HALF MOON BAY, Calif., August 16, 2012—Growing up in Canada, a friend once asked her mother why Canada didn’t have a tropical destination like Hawaii.
“Because Vancouver Island is our Hawaii,” replied her mother.
It may be a few degrees cooler, but the region has one of the world’s most diverse ecosystems: rainforests, meadows, marshes, mountains, beaches, lakes, rivers, and the Pacific Ocean. It’s also one of the world’s premier spots for birding and whale watching, as well as salmon and trout fishing.
For the best of the best, head to Tofino, considered the jewel of Canada’s west coast. Perched in the Clayoquot Sound UNESCO Biosphere Reserve, the small surf town is one of the ideal places to start your surfing, kayaking, fishing, hiking, whale watching, bird watching, bear watching and yes, storm watching. Unsurprisingly, there were no storms when I was in Tofino this summer, but I had plenty of outdoor activities during my short stay.
The most relaxed adventure was a boat trip to Hot Springs Cove, in Maquinna Provincial Park, just 26 nautical miles north of Tofino. It’s often possibly to spy whales during the trip, but the wildlife we saw were sea otters, harbor porpoises and Steller sea lions. Upon landing near the hot springs, we hiked along a wooden boardwalk to get to the cove where the springs pour out of the rocks at the edge of the Pacific Ocean.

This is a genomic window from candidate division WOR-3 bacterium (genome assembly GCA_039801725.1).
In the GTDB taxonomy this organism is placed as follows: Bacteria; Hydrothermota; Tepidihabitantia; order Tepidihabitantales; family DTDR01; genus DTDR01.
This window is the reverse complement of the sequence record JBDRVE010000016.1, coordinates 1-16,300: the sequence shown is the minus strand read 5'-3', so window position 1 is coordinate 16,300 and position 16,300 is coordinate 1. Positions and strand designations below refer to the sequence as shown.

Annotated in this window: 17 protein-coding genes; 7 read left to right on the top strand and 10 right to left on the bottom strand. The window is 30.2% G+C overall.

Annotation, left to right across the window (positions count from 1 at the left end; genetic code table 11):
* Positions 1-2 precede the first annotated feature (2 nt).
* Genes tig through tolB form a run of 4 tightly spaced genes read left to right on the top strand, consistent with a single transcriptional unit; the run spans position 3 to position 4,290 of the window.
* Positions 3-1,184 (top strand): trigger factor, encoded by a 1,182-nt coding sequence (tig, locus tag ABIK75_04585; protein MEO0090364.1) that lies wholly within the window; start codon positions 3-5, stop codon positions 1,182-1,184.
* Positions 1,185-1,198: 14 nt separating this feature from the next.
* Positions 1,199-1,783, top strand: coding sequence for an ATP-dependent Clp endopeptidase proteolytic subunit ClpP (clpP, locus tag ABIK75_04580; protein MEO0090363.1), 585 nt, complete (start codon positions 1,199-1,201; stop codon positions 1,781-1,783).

It’s easy to spend plenty of time here, changing spots in the hot springs—which vary from very hot to tepid—before the hike back through the forest to the dock. My tour, offered by Jamie’s Whaling Station, gave the opportunity to return by boat or seaplane. Getting a view from above on the way back to Tofino was a great way to balance the landscapes of the region.
Another leisure activity (also offered by Jamie’s Whaling Station), is the rain forest kayak tour in the Clayoquot Sound from Tofino to Meares Island. The lush, temperate rain forest here is home to some of the largest and oldest (1,000 to 1,500 years old) red cedar trees in Canada. The island itself is the property of Tlaoquiat First Nations, and your guide will tell you not only about the natural surroundings, but also the group’s history in the region.
If you’re looking for some more action in Tofino, consider taking a surf lesson on the sandy beaches with Surf Sister. The surf school offers both individual and group instruction, and includes gear that’s good enough to allow you brave the chilly water and have fun. In between your sweet surf moves, check out the other board action along the beach, and you’ll see that everyone is smiling.
Where to Stay
There are plenty of lodging options in Tofino to choose from, but I stayed at the Pacific Sands Beach Resort on Cox Bay. My “room,” a fantastic two-bedroom beach house, included a fully-equipped kitchen, a living room, two full bathrooms, decks, fireplaces, laundry facilities and more, just steps from the beach. I instantly regretted staying there only two nights. There are smaller beach houses and suites available for those who don’t need all that room. The resort is perfectly placed for winter storm watching, or a multitude of beach walks during your stay.
Jill K. Robinson is an award-winning journalist and adventure seeker. Follow her adventures on dangerjillrobinson.com and Twitter @dangerjr. Jill is an avid kayaker and owner of Half Moon Bay Kayak Company.
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